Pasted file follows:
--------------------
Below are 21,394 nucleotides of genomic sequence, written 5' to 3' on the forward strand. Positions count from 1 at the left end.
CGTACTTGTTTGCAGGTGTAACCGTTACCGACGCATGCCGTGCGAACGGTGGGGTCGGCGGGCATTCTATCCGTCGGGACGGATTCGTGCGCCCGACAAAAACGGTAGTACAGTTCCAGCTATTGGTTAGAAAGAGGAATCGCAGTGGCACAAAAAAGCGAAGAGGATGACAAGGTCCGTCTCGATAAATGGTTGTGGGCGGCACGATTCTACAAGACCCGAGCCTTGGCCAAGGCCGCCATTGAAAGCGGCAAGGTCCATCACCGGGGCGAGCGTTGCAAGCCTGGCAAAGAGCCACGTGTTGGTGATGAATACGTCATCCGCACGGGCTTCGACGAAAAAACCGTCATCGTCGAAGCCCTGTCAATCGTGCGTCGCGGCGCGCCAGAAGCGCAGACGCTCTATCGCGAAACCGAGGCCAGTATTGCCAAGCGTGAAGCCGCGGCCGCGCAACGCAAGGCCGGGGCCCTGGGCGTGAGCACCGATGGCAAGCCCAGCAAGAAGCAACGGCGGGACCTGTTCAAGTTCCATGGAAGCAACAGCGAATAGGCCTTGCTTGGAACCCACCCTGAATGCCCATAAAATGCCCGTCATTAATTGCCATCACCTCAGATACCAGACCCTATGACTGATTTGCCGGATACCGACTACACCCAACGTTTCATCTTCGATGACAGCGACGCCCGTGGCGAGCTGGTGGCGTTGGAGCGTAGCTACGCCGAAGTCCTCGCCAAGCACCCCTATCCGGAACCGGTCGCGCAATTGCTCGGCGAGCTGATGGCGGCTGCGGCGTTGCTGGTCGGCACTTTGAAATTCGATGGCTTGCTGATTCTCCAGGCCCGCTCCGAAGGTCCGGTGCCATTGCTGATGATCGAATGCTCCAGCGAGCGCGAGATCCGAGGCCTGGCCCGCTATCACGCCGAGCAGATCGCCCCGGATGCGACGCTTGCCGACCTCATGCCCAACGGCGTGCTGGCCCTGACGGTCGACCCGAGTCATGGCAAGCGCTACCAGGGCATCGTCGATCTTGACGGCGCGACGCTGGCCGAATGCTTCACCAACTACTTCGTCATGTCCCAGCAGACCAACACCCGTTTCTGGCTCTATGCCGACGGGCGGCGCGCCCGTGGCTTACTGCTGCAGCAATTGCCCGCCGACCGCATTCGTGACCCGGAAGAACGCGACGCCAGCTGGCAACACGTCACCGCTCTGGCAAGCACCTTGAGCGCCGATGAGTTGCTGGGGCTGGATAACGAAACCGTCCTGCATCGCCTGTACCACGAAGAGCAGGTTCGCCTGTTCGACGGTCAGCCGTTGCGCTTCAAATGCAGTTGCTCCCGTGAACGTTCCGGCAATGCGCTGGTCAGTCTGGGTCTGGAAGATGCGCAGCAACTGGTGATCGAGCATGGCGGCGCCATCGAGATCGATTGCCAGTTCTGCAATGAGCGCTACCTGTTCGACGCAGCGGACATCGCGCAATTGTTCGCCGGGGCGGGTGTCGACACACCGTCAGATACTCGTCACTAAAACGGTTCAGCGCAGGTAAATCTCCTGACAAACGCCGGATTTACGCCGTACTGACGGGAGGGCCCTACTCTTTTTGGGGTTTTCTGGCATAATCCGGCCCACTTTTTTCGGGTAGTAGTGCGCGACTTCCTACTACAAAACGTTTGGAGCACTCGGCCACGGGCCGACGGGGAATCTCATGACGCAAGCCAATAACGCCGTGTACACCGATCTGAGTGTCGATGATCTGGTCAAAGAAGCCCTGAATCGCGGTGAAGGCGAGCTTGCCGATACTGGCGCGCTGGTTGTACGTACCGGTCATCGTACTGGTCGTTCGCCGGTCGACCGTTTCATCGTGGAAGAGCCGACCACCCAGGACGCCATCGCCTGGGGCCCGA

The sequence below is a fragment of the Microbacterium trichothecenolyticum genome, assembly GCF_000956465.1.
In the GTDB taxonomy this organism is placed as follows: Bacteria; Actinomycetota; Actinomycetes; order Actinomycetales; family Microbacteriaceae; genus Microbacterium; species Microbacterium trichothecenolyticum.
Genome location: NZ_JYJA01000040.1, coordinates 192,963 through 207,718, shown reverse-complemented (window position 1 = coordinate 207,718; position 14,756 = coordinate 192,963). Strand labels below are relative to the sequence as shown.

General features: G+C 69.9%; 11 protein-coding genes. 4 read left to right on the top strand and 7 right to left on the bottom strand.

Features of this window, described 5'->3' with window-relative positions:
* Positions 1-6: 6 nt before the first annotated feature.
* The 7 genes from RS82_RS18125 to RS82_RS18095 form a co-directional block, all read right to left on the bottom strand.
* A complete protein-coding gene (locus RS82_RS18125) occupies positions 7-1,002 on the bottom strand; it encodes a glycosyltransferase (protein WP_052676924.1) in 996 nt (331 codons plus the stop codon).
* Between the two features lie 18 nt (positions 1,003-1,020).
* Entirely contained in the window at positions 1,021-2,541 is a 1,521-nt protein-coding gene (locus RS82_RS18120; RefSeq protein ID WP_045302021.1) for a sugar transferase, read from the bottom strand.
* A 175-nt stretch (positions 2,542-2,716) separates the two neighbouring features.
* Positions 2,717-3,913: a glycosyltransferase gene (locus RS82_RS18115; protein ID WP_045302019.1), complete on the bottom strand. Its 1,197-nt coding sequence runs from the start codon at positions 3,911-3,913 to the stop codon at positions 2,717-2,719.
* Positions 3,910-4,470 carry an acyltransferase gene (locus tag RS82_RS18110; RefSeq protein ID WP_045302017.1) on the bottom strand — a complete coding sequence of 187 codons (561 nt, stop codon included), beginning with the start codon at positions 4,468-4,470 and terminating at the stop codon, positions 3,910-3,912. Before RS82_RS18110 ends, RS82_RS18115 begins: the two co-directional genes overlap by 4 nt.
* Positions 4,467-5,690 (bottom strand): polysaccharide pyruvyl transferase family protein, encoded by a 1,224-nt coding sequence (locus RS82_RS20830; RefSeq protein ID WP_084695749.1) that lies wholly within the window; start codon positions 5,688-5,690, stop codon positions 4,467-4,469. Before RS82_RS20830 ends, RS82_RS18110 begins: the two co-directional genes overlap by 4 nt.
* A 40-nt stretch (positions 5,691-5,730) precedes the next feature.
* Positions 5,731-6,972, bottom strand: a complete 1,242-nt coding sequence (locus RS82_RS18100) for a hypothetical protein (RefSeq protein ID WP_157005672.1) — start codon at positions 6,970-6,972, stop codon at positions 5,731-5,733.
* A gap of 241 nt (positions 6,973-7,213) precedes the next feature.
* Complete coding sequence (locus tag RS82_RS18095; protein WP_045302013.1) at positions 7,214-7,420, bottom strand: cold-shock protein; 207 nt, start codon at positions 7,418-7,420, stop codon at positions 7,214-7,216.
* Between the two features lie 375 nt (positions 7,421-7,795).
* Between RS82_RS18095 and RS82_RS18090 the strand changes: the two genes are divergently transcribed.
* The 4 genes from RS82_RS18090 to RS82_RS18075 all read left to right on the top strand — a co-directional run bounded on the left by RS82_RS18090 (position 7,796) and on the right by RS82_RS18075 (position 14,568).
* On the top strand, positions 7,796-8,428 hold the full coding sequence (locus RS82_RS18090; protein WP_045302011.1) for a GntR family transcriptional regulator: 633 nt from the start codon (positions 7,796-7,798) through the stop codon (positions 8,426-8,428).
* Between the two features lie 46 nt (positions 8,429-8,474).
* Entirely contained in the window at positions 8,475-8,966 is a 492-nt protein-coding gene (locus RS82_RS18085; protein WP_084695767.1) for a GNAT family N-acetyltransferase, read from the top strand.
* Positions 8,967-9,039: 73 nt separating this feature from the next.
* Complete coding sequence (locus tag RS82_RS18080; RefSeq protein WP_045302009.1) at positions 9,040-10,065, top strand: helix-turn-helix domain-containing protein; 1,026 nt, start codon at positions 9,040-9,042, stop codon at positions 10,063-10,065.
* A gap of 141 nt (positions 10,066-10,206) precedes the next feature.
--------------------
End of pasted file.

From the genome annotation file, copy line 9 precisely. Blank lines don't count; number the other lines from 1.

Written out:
* The 7 genes from RS82_RS18125 to RS82_RS18095 form a co-directional block, all read right to left on the bottom strand.